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Ridhuan Tee should first explain what it means to be a ‘staunch’ Chinese

Redhuan Tee

by Gavin Khoo

The only way to implement the Islamic hudud law is by implementing it “by force”, said Malaysian National Defence University lecturer Ridhuan Tee Abdullah said today.

“To implement Islamic law and to educate non-Muslims (on Islam) can only be done by force,” the associate professor told a forum entitled ‘Hudud: Its dilemma and implementation’ organised by Malay-language daily Sinar Harian in Shah Alam.

Qualifying his assertion, Ridhuan said this is because the “negative attitude” of non-Muslims towards Islamic law makes it unlikely that they will voluntarily accept its implementation.

He related his own experience as being an ethnic Chinese from a staunchly Chinese family and observations and studies of non-Muslims and their perception of Malaysia’s federal religion.

Ridhuan is again trying to use his “experience being an ethnic Chinese” to qualify and justify his observation on the reaction and reception of the community towards ethnic politics and Islam.

First, what does it means by being a ‘staunch Chinese’? As an ethnic Chinese myself, I find it difficult to explain what is it like being a ‘staunch Chinese’.

Being Chinese is not a religion or a cult. The community is never known for it’s uniformity or homogeneity. That’s why Ridhuan and millions of other ethnic Chinese had embraced Islam, Christianity and other religions.

Moreover, there is little correlation between being a ‘staunch Chinese’ and being receptive to Hudud law. Hudud law is conceived from Islamic value system and religious ethical code. This is the main reason why non-Muslim are skeptical about accepting something which is alien to their own value system. Similarly, Muslim being a minority in other societies should not be forced to follow any other religious law and conduct too.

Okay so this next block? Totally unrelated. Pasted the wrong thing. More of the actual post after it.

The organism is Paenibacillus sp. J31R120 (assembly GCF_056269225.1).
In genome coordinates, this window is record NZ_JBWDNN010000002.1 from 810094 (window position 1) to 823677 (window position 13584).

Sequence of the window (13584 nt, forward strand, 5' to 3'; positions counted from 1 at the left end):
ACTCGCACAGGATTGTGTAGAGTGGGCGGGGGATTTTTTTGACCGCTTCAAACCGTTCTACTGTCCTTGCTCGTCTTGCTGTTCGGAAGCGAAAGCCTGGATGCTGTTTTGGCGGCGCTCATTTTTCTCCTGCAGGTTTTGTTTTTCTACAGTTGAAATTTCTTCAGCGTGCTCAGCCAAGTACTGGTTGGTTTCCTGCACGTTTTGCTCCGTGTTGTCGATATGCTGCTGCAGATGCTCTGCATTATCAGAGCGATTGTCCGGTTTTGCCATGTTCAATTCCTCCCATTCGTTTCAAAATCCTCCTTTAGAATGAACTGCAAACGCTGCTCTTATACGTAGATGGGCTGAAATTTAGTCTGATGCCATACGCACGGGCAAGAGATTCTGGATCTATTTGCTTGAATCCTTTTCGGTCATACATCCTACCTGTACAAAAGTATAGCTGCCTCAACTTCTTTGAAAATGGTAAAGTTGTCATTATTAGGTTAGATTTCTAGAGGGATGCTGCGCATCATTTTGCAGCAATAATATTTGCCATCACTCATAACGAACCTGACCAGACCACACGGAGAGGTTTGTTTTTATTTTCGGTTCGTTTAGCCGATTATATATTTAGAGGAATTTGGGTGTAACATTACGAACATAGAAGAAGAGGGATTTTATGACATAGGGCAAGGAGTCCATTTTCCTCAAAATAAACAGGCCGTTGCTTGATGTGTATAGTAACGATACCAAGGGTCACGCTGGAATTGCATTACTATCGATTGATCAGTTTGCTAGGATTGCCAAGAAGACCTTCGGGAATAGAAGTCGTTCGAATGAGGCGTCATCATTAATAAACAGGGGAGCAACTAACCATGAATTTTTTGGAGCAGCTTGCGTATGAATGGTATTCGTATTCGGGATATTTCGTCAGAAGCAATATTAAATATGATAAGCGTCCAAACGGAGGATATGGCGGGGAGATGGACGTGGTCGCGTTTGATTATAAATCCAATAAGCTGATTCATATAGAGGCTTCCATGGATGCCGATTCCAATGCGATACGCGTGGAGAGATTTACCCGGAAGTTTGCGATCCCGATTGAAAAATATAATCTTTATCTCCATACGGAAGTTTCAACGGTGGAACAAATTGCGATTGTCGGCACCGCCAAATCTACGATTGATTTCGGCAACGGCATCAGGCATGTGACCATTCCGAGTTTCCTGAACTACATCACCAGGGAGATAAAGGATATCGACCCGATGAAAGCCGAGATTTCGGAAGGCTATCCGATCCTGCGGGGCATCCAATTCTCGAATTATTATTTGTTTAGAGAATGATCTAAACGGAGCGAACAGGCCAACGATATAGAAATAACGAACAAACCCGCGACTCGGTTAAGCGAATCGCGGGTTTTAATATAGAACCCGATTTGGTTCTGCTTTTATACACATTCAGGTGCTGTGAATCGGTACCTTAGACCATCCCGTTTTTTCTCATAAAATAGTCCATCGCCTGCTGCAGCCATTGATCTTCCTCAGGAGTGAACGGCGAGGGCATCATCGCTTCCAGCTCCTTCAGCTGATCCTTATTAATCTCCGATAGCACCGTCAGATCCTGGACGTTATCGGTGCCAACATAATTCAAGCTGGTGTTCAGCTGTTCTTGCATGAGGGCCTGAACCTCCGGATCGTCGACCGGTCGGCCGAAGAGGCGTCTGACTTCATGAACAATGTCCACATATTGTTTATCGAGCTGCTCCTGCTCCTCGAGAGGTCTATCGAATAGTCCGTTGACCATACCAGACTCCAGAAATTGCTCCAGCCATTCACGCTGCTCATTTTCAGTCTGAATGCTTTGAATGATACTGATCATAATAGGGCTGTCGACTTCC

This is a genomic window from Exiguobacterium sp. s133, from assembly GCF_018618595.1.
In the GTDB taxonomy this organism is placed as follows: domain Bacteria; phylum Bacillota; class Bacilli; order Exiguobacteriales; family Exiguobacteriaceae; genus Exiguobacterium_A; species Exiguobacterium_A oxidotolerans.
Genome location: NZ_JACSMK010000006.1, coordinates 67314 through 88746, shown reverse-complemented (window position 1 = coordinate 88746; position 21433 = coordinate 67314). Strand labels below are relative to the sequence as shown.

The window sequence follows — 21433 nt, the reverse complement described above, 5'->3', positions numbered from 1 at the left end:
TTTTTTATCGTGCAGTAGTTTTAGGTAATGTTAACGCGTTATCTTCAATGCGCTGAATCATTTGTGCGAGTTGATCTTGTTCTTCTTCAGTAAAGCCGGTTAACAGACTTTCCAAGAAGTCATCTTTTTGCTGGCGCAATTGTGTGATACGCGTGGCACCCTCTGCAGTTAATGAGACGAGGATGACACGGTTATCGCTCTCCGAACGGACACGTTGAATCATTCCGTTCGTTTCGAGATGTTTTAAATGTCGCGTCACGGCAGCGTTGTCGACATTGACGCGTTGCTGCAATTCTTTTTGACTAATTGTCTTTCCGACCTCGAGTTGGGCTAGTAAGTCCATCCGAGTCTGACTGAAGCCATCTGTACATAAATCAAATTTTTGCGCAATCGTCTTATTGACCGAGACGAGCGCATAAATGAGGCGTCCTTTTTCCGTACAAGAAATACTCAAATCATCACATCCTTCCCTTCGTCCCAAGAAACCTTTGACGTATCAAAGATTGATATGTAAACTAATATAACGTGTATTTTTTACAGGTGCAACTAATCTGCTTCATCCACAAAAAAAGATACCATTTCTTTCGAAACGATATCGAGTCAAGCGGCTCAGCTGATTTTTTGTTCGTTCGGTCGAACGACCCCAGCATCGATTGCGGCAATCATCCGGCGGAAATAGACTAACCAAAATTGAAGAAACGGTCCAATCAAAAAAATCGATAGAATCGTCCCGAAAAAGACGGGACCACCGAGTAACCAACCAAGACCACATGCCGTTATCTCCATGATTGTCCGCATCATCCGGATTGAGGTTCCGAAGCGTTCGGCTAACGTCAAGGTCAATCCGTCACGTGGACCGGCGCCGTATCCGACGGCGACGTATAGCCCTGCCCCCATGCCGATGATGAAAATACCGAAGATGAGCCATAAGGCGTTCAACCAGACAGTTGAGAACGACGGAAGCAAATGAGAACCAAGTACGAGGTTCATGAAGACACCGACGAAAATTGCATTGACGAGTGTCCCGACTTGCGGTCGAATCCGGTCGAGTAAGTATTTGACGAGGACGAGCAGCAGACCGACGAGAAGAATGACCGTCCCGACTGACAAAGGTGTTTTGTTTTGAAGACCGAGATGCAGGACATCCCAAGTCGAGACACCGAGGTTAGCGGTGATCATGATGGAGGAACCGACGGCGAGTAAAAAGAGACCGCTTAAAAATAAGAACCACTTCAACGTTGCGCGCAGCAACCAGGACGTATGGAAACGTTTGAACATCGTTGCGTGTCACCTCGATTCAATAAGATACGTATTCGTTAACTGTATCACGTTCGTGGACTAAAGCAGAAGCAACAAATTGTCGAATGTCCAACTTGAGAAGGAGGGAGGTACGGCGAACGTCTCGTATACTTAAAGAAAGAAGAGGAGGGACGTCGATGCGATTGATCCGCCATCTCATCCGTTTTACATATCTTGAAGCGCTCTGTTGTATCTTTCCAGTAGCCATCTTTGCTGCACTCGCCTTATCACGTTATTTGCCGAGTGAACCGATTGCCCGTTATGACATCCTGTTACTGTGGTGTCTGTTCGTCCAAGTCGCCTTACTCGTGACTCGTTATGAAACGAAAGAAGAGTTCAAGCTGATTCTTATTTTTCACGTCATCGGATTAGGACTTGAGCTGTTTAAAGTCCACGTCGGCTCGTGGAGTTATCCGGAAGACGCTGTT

Logic should explain the apprehension especially when Hudud has a clear religious connotation and it’s implementation in a religiously and ethnically diverse society is going to cause discomfort and distrust.

Bad image

Hudud has a bad image in modern jurisprudence and justice system. It’s methods of punishment e.g. stoning to death, cutting hands, decapitating etc. have been widely publicized and depicted as gory, uncivilized and brutal.

In an age where the world is trying to get rid of death penalty completely, it is difficult to see how hudud can fit into the modern justice system unless there are efforts to show that the Islamic law is consistent with modern jurisprudence and fairness.

Non-Muslim is not the main obstacle or problem. Ridhuan mentioned the use of force. This is precisely the problem. The fact that Ridhuan suggested the use of force proved that he is not a suitable spokesman for Islam. The use of force is going to give Islam and Hudud a bad name.

He should propose a national referendum on the implementation of Hudud. He should find out what the Malay Muslim think of Hudud too.

He was wrong to suggest that the Chinese community would have preferred a corrupt Umno to a holy Pas which is dead set to implement the Hudud law. His anology reflects a serious problem in Malaysia which an academic like himself should have contributed to help us find a remedy.

It merely means there is a serious lack of choice in the Malay leadership. Give us a good, responsible, professional, progressive and democratic third force and find out which one we would prefer.

Nothing wrong with Islam, it’s the practitioners

Ridhuan’s attempt to use his own personal experience and a few non-authoritative studies to justify the use of force to push through the implementation of Hudud is most unfortunate and a serious challenge to the academic integrity of the Defence University and his own credentials.

He should first answer this question, “what is wrong with Malaysia’s civil law?”

Islam is not the problem but the practitioners and so-called spokespersons of the religion are sending out too many mixed signals which jeopardized our willingness to engage with them and to understand the religion.

Source : khookaypeng.blogspot.com

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